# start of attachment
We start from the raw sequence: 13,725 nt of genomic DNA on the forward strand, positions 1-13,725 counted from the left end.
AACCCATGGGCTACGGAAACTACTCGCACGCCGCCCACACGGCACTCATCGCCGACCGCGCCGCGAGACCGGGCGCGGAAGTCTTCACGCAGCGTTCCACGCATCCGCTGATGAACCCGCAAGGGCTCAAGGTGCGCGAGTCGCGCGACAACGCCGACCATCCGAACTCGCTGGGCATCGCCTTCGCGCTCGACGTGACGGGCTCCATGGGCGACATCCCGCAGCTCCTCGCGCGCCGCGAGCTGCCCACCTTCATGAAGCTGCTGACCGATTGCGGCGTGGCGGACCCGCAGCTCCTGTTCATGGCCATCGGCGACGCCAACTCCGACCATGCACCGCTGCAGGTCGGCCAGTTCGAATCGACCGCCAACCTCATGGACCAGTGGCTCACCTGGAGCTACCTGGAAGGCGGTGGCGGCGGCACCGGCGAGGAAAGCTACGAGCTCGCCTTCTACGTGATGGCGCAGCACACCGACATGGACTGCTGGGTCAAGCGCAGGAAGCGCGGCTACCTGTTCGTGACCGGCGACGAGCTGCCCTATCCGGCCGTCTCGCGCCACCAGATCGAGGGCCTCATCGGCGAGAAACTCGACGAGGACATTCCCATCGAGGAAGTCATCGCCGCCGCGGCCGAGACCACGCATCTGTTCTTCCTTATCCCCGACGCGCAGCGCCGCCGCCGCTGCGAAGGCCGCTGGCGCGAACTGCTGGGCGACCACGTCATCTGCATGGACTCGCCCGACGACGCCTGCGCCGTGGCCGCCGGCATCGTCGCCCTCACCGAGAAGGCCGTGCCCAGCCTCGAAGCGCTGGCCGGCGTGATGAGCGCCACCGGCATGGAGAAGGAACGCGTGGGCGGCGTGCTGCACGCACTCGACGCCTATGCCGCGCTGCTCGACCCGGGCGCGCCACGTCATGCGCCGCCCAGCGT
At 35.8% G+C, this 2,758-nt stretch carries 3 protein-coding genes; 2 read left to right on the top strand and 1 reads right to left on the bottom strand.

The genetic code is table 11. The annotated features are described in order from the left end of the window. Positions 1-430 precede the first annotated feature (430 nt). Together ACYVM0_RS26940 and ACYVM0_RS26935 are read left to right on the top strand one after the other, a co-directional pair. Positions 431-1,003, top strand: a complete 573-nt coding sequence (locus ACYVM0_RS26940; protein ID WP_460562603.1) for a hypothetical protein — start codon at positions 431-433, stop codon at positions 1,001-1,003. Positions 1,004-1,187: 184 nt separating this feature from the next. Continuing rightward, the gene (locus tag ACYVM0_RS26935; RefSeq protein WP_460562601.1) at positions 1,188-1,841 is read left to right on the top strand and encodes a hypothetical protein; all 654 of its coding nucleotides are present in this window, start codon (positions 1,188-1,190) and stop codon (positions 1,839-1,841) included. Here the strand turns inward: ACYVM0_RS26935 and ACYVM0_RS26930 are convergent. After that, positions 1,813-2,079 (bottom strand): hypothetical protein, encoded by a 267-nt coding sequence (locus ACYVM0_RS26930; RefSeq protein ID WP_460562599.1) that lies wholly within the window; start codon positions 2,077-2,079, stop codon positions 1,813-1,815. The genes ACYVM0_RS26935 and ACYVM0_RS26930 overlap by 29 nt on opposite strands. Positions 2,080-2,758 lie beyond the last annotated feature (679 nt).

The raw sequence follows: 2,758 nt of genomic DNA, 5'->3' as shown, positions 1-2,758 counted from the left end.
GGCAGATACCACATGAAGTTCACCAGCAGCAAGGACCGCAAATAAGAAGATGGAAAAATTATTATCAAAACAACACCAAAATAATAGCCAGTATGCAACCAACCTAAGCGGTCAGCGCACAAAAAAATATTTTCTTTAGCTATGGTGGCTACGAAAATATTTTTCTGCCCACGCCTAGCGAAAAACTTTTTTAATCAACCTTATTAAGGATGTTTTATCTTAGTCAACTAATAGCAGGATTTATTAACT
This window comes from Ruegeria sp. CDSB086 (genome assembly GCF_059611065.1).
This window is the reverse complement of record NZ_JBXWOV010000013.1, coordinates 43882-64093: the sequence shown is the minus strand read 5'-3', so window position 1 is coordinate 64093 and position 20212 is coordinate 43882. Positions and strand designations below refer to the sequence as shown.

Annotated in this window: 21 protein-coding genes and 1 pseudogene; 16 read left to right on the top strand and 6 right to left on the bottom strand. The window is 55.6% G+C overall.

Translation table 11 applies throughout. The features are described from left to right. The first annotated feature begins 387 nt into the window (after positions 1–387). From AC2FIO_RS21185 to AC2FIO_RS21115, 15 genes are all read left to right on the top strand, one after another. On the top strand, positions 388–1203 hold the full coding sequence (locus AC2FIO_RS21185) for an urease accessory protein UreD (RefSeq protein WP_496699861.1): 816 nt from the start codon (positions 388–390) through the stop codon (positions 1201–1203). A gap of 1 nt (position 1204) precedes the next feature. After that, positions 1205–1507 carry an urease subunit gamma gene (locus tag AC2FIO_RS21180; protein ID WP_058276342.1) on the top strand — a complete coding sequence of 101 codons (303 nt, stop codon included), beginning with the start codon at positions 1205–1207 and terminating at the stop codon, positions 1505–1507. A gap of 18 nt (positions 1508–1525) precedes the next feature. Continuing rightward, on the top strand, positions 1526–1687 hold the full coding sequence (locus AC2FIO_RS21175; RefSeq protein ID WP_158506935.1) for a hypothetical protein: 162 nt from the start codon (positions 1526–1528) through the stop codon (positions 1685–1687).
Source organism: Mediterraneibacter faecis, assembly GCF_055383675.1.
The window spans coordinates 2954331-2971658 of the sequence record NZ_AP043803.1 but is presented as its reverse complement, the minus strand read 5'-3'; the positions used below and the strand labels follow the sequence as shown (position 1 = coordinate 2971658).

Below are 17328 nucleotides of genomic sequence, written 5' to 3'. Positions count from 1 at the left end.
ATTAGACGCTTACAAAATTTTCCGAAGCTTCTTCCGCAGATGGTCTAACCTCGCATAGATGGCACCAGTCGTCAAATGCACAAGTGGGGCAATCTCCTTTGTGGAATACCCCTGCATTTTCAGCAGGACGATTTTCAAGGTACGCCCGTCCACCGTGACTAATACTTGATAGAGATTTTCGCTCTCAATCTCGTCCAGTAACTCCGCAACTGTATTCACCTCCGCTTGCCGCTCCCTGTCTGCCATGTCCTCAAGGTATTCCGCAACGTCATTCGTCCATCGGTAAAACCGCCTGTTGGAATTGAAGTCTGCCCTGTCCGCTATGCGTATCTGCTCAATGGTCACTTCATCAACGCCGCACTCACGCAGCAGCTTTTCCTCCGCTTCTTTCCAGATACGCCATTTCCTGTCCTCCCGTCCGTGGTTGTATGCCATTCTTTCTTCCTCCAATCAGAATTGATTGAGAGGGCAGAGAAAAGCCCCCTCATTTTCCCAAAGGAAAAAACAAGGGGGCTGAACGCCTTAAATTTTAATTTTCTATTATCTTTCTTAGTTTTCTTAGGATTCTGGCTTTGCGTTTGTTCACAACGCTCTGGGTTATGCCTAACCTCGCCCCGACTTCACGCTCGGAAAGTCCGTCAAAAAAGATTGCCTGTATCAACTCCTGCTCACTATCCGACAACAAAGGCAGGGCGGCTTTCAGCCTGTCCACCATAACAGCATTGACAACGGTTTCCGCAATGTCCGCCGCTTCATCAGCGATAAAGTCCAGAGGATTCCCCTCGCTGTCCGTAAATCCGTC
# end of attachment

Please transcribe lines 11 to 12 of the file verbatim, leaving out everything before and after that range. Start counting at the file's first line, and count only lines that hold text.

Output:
Source organism: Mediterraneibacter faecis, assembly GCF_055383675.1.
The window spans coordinates 2954331-2971658 of the sequence record NZ_AP043803.1 but is presented as its reverse complement, the minus strand read 5'-3'; the positions used below and the strand labels follow the sequence as shown (position 1 = coordinate 2971658).